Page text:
FDA Says Doctor Should Have Been on Prasugrel PanelFeb 24, 2009 | Parker Waichman LLP
Eli Lilly’s drug Prasugrel might be facing additional problems since a prominent cardiologist was bumped from a panel determining the drug’s fate, reports Dow Jones. U.S. federal regulators agree. Lilly’s experimental anti-clotting drug has been mired in controversy over dangerous bleeding and cancer risks, said Bloomberg News.
The U.S. Food and Drug Administration (FDA) said that to “dis-invite” Dr. Sanjay Kaul, from the panel was a “mistake,” quoted Dow Jones. Dr. Kaul is a cardiologist and heart research scientist at Los Angeles’s Cedars-Sinai Heart Institute and was scheduled to participate in the FDA’s meeting about Prasugrel on February 3, said Dow Jones and Bloomberg. The meeting was conducted to determine whether or not to recommend Lilly’s drug for FDA approval. The members voted in a unanimous 9-0 vote for recommendation, said Dow Jones.
But, just a few days before the meeting was scheduled to take place, Lilly called the FDA and mentioned its concerns over Dr. Kaul’s attendence, said Dow Jones, complaining about articles he authored, said Bloomberg. Dr. Kaul has written research articles questioning Prasugrel’s safety and efficacy, said Bloomberg.
The FDA is legally allowed to exclude members from participating in such meetings if it is found that a financial or intellectual conflict of interest is present, said Dow Jones, which noted that financial conflicts include if a member has received consulting fees from an involved company. So-called “intellectual bias” is a bit more challenging to determine, said Dow Jones, noting that this type of bias involves if a member has pre-determined if a drug should or should not be allowed on the market. FDA officials, said the paper, admitted that a variety of mistakes led to Dr. Kaul’s ejection.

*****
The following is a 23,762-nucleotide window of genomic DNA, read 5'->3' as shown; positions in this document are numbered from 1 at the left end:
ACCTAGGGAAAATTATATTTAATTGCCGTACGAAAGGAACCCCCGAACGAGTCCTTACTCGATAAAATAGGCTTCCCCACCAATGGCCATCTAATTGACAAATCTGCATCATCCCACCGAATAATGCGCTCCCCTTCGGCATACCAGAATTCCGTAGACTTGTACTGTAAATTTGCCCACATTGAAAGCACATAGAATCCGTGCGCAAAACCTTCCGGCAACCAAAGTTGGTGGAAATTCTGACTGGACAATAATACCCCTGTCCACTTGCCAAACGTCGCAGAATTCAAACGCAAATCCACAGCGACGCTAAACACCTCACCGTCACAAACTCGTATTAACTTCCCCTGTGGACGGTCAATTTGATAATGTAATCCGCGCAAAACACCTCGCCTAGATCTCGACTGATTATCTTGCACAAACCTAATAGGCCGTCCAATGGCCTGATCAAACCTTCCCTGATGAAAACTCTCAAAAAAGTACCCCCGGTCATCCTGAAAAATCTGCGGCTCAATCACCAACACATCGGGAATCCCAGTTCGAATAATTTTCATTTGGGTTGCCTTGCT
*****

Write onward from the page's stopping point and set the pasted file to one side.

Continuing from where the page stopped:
Dr. Janet Woodcock, FDA’s drug division director, said that Dr. Kaul was only asked about financial conflicts during the screening process, reported Dow Jones, noting that no financial conflicts arose. Dr. Kaul was never asked about intellectual biases and Woodcock and other key FDA officials were not advised that Dr. Kaul was told not to attend the Maryland meeting until after the fact, said Dow Jones. "At every step of the way there were errors by multiple parties," Woodcock said. The FDA has yet to conduct a formal review to determine Dr. Kaul’s intellectual bias, if any.
"In my own personal opinion I didn't see anything in [Kaul's] writings ... that would preclude him from serving on the committee," said John Jenkins, FDA's director of the Office of New Drugs. "I think he would have been a very valuable member," quoted Bloomberg. “He was asking the right questions,” he added. Sidney Wolfe, director of Washington-based Public Citizen’s health- research group and a member of the FDA’s drug safety committee wrote in a letter to the FDA, dated February 19, “It is unclear how the conclusions Dr. Kaul came to regarding the efficacy and safety of prasugrel suggest any bias, as opposed to well-reasoned scientific inquiry. On the contrary, he is free from any financial conflicts of interest, which are not uncommon on FDA advisory committees.”
Meanwhile, Dr. Kaul was not consulted, Prasugrel is not yet on the market, and an approval decision is pending, said Dow Jones, but Bloomberg notes that the drug might face delays given the admitted mistake of removing Dr. Kaul. As a matter-of-fact, said Bloomberg, according to an analyst with Nataxis Bleichroeder—Jon LeCroy—the controversy could postpone action until later this year. It seems that advisors also “downplayed” the bleeding and cancer risks posed by the Lilly drug, said Bloomberg, with LeCroy describing the meeting as a “love fest” that ended with the FDA possibly only adding stricter warning labels to the drug’s packaging, if and when, it makes it to market.